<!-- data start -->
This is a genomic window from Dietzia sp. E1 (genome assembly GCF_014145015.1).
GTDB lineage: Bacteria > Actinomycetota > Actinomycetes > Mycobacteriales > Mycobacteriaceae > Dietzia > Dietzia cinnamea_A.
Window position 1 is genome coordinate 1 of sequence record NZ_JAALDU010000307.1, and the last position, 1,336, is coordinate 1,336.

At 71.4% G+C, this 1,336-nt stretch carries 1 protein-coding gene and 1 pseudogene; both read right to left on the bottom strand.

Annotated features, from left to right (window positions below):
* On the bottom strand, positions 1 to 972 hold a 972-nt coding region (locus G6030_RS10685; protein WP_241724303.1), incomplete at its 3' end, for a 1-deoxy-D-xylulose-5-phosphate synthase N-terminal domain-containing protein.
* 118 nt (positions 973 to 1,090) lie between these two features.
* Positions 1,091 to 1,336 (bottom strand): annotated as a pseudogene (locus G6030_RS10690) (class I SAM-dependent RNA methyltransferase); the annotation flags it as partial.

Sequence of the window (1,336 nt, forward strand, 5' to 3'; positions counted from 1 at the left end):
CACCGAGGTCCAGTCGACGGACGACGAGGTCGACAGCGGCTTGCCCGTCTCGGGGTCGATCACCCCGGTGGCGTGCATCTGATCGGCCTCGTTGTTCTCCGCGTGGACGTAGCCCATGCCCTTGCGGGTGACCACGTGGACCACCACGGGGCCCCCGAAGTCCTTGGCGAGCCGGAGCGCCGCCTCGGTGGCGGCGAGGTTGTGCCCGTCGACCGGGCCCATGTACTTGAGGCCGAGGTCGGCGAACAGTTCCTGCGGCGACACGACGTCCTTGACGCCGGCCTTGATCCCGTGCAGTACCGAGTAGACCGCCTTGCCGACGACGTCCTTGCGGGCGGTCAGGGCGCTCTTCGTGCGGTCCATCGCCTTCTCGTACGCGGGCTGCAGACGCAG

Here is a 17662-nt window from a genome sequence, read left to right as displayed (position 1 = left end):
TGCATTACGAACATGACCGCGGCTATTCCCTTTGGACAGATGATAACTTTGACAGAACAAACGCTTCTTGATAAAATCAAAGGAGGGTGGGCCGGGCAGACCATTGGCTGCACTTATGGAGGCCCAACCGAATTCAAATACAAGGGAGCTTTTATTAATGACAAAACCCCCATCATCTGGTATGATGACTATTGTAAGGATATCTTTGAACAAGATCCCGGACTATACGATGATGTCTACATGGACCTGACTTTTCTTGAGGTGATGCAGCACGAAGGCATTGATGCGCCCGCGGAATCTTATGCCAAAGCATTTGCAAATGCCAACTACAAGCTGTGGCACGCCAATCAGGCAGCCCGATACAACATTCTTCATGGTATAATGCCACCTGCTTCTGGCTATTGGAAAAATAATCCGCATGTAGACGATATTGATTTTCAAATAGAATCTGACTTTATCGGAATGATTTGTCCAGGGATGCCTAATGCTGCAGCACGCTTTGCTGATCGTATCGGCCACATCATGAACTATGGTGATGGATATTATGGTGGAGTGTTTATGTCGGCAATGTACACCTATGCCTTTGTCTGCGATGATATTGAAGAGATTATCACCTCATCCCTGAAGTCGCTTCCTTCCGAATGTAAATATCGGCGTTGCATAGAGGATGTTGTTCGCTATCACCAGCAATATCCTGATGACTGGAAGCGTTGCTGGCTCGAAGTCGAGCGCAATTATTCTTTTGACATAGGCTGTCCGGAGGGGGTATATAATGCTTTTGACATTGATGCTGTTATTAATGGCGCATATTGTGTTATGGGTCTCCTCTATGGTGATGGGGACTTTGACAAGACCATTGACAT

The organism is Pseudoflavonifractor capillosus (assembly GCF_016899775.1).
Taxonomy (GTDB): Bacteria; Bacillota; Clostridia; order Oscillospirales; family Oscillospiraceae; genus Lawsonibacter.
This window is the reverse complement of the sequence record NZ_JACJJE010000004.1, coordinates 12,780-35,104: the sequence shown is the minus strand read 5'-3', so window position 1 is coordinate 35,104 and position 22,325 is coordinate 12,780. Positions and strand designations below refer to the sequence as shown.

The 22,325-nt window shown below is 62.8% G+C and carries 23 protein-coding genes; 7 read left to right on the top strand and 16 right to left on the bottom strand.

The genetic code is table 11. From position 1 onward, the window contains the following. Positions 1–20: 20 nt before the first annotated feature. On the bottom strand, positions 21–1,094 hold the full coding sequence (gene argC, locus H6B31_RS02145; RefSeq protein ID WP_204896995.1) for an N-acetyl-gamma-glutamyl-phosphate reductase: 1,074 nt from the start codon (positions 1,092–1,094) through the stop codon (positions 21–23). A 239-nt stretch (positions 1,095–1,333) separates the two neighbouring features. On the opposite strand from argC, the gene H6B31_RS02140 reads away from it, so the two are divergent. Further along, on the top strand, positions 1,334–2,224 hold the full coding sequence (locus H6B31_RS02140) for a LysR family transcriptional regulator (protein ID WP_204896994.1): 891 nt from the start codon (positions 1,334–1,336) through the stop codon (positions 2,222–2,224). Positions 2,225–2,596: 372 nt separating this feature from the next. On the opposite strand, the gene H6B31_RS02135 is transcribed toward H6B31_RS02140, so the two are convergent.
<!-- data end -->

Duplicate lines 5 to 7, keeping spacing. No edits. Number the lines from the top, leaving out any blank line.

Annotated features, from left to right (window positions below):
* On the bottom strand, positions 1 to 972 hold a 972-nt coding region (locus G6030_RS10685; protein WP_241724303.1), incomplete at its 3' end, for a 1-deoxy-D-xylulose-5-phosphate synthase N-terminal domain-containing protein.
* 118 nt (positions 973 to 1,090) lie between these two features.